Its older products are so hard to get rid of that Microsoft has assigned a senior executive to hasten their demise. APC spoke to him at Tech.Ed Australia.
As the worldwide head of Microsoft's application compatibility program, it's Chris Jackson's job to help migrate enterprise customers to the latest MS platforms while officially “retiring” outdated software. This includes old favourites (and legacy enterprise touchstones) such as Windows XP, Internet Explorer 6 and Office 2003. So if it's his job to kill off support, could he rightly be considered the hitman for pre-loved Microsoft products?
“It's funny," Chris says, "because the word 'retire' was recently put in there [in Chris's bio] because it used to be 'kill', and then there was this notion that 'That's not politically correct... we might want to think of a different term'. So we actually have an initiative right now... It's not just saying the new product is so awesome but the old product is something that no longer is meeting the awesomeness requirements that you [as a customer] have.”
Microsoft's Chris Jackson.
Chris, known within Microsoft as the “App Compat Guy”, keeps a “support countdown gadget” on his desktop, which tells him exactly how much longer legacy systems will be maintained. He didn't have it on him when we met at this year's Tech.Ed
, but off the top of his head... where does XP stand now? “900 and some odd days... [support will end] somewhere in mid 2014.”
For the kinds of large-scale enterprises that Chris helps with their migrations (pretty much the biggest entities you can imagine, like the approx. 500,000-seat strong US Air Force), it can be a pretty major task. So one thing organisations should strive for is not just being up to date but to consciously manage as much as possible their “technology agility”.
“The reason why enterprises standardise is not because they are control freaks. [These days] everyone is so busy they're just like: 'Whatever I can do to make it possible to do my job and keep costs down, I'll do it'. It's all about managing the risk. I don't want to have to be constantly testing and doing what I call running in place.”
“At the same time one of [Microsoft's] goals is to help customers become more agile so that we don't have as many really deeply baked independencies that make it so that every transition is a large project. So [the question is] can you make yourself better able to make the next transition less expensive and less time-consuming by taking some pro-active actions now?”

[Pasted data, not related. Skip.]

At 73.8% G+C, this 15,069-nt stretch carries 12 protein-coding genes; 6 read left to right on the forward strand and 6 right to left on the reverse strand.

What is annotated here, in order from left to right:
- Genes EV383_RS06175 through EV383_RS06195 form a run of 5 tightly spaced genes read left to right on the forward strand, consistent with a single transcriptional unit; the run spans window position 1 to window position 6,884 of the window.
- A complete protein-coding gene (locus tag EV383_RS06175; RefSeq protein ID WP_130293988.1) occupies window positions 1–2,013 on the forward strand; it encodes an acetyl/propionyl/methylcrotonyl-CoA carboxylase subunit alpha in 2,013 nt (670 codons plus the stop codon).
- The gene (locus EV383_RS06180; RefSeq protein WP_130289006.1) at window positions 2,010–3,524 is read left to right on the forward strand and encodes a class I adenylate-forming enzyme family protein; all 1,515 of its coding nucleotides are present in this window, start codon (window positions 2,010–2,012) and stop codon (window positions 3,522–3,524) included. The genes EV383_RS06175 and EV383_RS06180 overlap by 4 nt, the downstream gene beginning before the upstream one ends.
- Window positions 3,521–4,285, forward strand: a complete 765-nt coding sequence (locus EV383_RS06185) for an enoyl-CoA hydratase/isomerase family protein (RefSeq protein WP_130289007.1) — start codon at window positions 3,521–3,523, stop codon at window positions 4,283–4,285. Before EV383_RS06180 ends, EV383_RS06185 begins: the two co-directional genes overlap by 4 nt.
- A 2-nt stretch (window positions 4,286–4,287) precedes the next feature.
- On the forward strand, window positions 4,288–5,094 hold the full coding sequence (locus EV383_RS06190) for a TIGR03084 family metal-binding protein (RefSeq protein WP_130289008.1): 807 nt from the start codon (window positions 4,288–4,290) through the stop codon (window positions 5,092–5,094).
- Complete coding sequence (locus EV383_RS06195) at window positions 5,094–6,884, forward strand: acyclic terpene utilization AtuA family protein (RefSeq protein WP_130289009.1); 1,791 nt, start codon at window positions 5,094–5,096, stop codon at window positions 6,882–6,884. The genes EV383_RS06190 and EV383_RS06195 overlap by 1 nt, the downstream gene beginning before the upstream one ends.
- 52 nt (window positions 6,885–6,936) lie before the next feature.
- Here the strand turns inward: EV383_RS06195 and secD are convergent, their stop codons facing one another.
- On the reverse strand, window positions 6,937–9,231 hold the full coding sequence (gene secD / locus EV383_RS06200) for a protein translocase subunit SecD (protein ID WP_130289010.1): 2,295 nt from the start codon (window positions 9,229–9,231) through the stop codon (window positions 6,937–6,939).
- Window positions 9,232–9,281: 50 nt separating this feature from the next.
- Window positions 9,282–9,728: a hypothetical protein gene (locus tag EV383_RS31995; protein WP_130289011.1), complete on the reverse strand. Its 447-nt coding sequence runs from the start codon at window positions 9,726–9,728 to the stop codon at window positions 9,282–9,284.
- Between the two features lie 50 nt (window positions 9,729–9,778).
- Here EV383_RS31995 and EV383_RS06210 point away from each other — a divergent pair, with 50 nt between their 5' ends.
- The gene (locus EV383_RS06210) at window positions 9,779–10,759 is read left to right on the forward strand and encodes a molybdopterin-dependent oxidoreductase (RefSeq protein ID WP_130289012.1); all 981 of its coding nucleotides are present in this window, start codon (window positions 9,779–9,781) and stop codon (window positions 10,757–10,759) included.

The particular benefits of upgrading vary depending on the platforms organisations utilise and what they want to achieve, but in terms of Microsoft's offerings -- with its current promotion of Windows 7, IE 9 and Office 2010 -- the common incentive, Chris says, is large-scale businesses will ultimately save money in the long term.
“It depends upon the platform. Each platform has its own value proposition that comes up in terms of what sells it.” According to Chris, the potential cost savings of deploying Win 7 can range widely. He gave examples citing the ease of implementing standard user accounts through to power savings made via the broad eradication of unnecessary screensavers.
“In the IE space, [user] capabilities are what I see as being the big sell, particularly when you look at what you can do with HTML5... With Office  it's end user productivity.” He readily concedes deploying Office 2010 often requires staff training to overcome the likely post-adoption productivity dip, but says afterwards productivity goes “way up”.
“The [common] thing is it's all about money right? ... It costs you something to get there, but the end result is you should [save] more and if you plan it correctly, I can't think of a platform we're pushing right now where it doesn't come out that way.”The writer travelled to Tech.Ed as a guest of Microsoft.